Other stories from Grandparents include bringing lunch from home and walking to or from school. The school started to serve lunch around 1959 and providing bus service in 1949. A favorite meal was sloppy joes because it was a “hot meal.”

The majority of families in the St. Rose area were Catholic and appreciated the religious training through the school. The enrollment in the public schools decreased to the extent that District 14 and 15 were consolidated and with the approval of Father Quack and the parishioners, the parish school became leased to the newly combined Districts. The newest of the public school buildings was purchased by the Parish and moved onto the school grounds to add room for the new students. Since 1921, St. Rose School has been in the public school system but honors their Catholic heritage through the Parish School Religion classes each morning.

In 1924, the current two story building where you are in class was built replacing the old school building. Frank Ludewig was the Architect and it cost $34,700. Many people helped and this kept the cost down. In 1929, a three year high school curriculum was added. Due to low numbers, a second year was offered but the program discontinued. After that, those who went on to high school went to Aviston. In 1935 there was an addition to the school for heating system. The addition included toilets and automatic watering system. It cost $6,558. This fact makes me wonder if there were bathrooms in the two story building or was there an outhouse located somewhere outside. A kitchen and dining hall were added in 1959. In 1965 and 1967, mobile units were purchased to house the growing number of students and increased the ability to provide music, chorus, and band.

There was a small white building on the east side of the campus. This was the Sutton School moved in 1909. It was used as a part time school room. It was also used as a gathering hall for the school children and community members. In 1970 the gym was built to replace it. The gym had a kitchen, cafeteria, and bathrooms too. Students had to walk outside to get to the cafeteria and gym. The gym and cafeteria area are designated as an emergency shelter with the Red Cross. If there were a tornado or earthquake where people had to leave their homes, the school would be open to help. Finally, five classrooms were added in 2000 through the State Construction Grant. That cost a lot more money that the other additions combined. It had bathrooms inside and connected the school with the cafeteria and gym. Students no longer had to go outside.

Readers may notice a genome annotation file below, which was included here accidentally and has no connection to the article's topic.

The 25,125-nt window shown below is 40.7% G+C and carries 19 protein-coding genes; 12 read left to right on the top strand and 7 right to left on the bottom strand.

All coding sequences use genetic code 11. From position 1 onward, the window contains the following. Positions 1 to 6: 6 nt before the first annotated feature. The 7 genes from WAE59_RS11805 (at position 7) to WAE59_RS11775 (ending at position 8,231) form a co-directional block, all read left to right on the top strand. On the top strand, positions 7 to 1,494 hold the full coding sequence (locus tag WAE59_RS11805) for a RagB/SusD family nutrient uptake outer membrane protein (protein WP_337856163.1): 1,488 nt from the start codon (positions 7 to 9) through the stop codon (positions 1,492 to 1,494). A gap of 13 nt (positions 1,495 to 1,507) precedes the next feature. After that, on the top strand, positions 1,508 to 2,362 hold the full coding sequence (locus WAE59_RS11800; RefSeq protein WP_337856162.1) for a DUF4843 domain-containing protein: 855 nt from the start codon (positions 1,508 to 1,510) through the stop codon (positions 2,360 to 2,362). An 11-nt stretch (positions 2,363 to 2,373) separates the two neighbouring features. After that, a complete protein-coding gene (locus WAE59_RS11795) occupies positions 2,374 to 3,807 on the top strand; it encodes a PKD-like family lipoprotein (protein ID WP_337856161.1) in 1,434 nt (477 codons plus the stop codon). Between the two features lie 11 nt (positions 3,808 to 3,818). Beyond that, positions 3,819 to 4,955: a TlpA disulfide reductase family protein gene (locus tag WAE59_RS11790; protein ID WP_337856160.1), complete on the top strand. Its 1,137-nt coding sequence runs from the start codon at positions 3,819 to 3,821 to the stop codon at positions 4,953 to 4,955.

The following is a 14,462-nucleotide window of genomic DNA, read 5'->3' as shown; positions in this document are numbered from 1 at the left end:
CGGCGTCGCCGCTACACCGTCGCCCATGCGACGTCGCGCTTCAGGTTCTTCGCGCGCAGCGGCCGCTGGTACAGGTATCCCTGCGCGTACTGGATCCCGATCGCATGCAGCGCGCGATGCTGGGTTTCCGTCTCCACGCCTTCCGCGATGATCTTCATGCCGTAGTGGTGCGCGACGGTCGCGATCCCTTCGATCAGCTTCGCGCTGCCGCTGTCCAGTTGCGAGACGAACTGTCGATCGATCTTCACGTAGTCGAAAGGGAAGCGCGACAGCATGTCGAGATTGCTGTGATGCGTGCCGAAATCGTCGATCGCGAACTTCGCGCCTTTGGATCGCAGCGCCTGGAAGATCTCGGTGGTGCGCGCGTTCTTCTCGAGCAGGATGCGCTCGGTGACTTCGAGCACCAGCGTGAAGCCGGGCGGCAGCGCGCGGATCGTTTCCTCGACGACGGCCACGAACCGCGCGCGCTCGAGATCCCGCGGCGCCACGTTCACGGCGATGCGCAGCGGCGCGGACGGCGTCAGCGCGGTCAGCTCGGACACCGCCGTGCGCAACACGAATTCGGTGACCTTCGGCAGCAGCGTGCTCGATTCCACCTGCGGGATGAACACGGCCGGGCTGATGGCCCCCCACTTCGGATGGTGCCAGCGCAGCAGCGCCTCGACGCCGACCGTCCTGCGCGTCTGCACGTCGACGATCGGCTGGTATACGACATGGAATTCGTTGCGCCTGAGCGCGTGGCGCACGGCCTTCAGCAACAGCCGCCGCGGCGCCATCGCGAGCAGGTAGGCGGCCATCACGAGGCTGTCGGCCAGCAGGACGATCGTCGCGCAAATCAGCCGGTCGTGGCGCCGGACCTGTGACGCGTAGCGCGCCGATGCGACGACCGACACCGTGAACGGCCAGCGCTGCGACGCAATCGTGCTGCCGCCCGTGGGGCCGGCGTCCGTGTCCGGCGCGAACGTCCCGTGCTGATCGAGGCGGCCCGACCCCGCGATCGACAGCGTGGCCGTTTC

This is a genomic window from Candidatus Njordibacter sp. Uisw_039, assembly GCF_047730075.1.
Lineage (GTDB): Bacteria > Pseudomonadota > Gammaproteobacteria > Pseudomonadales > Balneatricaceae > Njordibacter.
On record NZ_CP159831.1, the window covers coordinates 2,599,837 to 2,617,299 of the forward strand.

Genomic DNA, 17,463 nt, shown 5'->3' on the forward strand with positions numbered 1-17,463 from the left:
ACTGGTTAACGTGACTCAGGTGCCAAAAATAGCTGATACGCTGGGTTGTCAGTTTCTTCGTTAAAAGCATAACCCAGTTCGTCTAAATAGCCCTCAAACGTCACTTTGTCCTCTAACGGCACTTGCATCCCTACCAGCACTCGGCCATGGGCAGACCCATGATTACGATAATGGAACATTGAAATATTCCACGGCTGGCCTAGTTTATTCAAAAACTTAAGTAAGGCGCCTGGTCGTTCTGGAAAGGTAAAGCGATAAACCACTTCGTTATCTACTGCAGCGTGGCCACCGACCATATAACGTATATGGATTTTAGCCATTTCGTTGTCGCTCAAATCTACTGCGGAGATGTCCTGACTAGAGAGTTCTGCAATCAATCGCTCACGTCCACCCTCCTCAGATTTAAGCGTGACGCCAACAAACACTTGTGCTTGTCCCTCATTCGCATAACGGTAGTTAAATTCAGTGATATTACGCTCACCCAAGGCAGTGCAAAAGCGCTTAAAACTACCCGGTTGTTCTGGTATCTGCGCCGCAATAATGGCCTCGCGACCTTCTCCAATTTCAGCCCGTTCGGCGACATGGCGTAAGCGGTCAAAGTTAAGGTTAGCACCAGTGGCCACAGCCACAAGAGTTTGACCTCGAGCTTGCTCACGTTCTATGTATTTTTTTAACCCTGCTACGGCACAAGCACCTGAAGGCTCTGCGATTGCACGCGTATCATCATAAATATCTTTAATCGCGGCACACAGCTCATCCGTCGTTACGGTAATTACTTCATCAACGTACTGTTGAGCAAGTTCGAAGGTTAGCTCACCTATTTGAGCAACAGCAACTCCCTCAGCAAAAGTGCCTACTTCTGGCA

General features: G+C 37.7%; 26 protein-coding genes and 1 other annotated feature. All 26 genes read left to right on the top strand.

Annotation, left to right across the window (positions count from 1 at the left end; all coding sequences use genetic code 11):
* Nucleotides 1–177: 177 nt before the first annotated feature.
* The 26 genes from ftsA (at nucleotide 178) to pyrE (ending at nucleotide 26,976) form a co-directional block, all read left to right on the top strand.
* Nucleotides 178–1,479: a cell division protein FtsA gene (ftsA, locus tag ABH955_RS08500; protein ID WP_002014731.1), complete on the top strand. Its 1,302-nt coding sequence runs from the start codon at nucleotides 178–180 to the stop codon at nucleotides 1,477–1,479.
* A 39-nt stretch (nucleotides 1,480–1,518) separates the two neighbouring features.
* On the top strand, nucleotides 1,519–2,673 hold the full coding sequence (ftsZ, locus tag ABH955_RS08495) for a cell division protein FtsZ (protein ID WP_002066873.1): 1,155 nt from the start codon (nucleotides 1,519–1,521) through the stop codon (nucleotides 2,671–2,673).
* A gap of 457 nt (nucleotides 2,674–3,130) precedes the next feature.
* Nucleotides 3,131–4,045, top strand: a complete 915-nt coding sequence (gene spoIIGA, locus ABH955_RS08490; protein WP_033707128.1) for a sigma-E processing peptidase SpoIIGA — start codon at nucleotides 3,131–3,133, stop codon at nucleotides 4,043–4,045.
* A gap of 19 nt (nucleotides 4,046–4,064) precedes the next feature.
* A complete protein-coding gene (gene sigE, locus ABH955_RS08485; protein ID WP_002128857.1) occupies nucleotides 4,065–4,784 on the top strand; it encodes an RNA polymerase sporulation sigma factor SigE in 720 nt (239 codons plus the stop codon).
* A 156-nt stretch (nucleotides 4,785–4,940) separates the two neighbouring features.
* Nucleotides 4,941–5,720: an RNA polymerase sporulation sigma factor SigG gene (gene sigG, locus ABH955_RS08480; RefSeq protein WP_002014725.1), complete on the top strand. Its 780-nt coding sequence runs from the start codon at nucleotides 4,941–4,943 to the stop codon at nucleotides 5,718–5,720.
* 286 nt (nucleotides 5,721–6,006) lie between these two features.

St. Rose incorporated as a Village in 2016. A new village government was elected in April, 2017. Prior to that, it was run by a Township Committee consisting of three people. The St. Rose Development Corporation was founded in 1957. This group met every second Monday of the month to discuss township business and make plans for community growth. This group still meets today and is known as the St. Rose Development Club. They built the park and provide for the town's water, sewer, and street lights. They still help us today and are supported by Fundraisers such as: Glow in the Park, Reverse Drawing, Meat Shoot, St. Rose Picnic, Mid-Summer Classic and many others.

St. Rose Volunteer Fire Department is an important part of our community. It takes care of us in many more ways than just putting out fires. They are the first responders when there is an accident. They come to the school for Fire Prevention Week. Many of our parents volunteer their time with the Fire Department.

St. Rose is still a farming community with some businesses. Their population is around 900 with 170 students in the school. The school is one of the top schools in the state and people come back to visit their beloved home of the Wildcats.


School Song:

We are the Wildcats. The St. Rose Wildcats.

The pride of every student here.

Come on you old grads, join with the young lads.

The St. Rose Wildcats now we cheer. Rah! Rah!

Now is the time boys, to make a big noise

And show our loyalty too our school.

For there is none to fear, the gangs all here.

So hail the St. Rose Wildcats Now!

Say Rah!

Go Wildcats!